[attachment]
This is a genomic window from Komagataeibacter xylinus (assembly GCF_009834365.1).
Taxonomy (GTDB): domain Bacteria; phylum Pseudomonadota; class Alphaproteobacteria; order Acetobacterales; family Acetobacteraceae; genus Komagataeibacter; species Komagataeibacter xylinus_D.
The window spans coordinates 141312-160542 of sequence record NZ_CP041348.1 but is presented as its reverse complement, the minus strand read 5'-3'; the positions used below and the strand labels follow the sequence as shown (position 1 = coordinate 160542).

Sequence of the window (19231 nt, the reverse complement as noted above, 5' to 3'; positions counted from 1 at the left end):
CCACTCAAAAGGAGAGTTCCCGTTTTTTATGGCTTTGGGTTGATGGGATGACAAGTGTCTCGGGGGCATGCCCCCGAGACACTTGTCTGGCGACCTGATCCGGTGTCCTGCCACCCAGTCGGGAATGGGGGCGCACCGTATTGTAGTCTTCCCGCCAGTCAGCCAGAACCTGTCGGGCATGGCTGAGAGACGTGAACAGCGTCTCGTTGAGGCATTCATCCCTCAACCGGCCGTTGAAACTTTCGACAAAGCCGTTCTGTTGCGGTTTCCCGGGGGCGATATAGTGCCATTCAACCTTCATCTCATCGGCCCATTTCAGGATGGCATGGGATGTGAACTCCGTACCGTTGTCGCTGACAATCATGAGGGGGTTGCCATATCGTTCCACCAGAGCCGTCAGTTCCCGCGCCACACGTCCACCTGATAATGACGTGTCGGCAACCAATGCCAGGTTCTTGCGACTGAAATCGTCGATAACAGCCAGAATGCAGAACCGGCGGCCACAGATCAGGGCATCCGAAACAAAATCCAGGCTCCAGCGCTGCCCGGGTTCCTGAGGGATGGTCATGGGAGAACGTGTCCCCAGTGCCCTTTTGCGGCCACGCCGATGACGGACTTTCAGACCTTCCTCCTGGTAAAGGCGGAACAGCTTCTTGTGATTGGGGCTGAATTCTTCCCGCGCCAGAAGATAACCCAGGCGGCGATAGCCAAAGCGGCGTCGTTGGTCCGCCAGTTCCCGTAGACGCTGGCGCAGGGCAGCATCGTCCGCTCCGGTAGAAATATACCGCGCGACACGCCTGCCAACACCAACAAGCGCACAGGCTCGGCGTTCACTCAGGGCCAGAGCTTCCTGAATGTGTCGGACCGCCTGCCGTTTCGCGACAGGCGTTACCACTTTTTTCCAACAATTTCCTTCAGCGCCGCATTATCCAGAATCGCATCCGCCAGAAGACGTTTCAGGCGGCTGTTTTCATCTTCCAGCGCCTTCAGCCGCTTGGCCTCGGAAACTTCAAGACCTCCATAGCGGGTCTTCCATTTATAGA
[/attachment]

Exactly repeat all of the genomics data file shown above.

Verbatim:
This is a genomic window from Komagataeibacter xylinus (assembly GCF_009834365.1).
Taxonomy (GTDB): domain Bacteria; phylum Pseudomonadota; class Alphaproteobacteria; order Acetobacterales; family Acetobacteraceae; genus Komagataeibacter; species Komagataeibacter xylinus_D.
The window spans coordinates 141312-160542 of sequence record NZ_CP041348.1 but is presented as its reverse complement, the minus strand read 5'-3'; the positions used below and the strand labels follow the sequence as shown (position 1 = coordinate 160542).

Sequence of the window (19231 nt, the reverse complement as noted above, 5' to 3'; positions counted from 1 at the left end):
CCACTCAAAAGGAGAGTTCCCGTTTTTTATGGCTTTGGGTTGATGGGATGACAAGTGTCTCGGGGGCATGCCCCCGAGACACTTGTCTGGCGACCTGATCCGGTGTCCTGCCACCCAGTCGGGAATGGGGGCGCACCGTATTGTAGTCTTCCCGCCAGTCAGCCAGAACCTGTCGGGCATGGCTGAGAGACGTGAACAGCGTCTCGTTGAGGCATTCATCCCTCAACCGGCCGTTGAAACTTTCGACAAAGCCGTTCTGTTGCGGTTTCCCGGGGGCGATATAGTGCCATTCAACCTTCATCTCATCGGCCCATTTCAGGATGGCATGGGATGTGAACTCCGTACCGTTGTCGCTGACAATCATGAGGGGGTTGCCATATCGTTCCACCAGAGCCGTCAGTTCCCGCGCCACACGTCCACCTGATAATGACGTGTCGGCAACCAATGCCAGGTTCTTGCGACTGAAATCGTCGATAACAGCCAGAATGCAGAACCGGCGGCCACAGATCAGGGCATCCGAAACAAAATCCAGGCTCCAGCGCTGCCCGGGTTCCTGAGGGATGGTCATGGGAGAACGTGTCCCCAGTGCCCTTTTGCGGCCACGCCGATGACGGACTTTCAGACCTTCCTCCTGGTAAAGGCGGAACAGCTTCTTGTGATTGGGGCTGAATTCTTCCCGCGCCAGAAGATAACCCAGGCGGCGATAGCCAAAGCGGCGTCGTTGGTCCGCCAGTTCCCGTAGACGCTGGCGCAGGGCAGCATCGTCCGCTCCGGTAGAAATATACCGCGCGACACGCCTGCCAACACCAACAAGCGCACAGGCTCGGCGTTCACTCAGGGCCAGAGCTTCCTGAATGTGTCGGACCGCCTGCCGTTTCGCGACAGGCGTTACCACTTTTTTCCAACAATTTCCTTCAGCGCCGCATTATCCAGAATCGCATCCGCCAGAAGACGTTTCAGGCGGCTGTTTTCATCTTCCAGCGCCTTCAGCCGCTTGGCCTCGGAAACTTCAAGACCTCCATAGCGGGTCTTCCATTTATAGA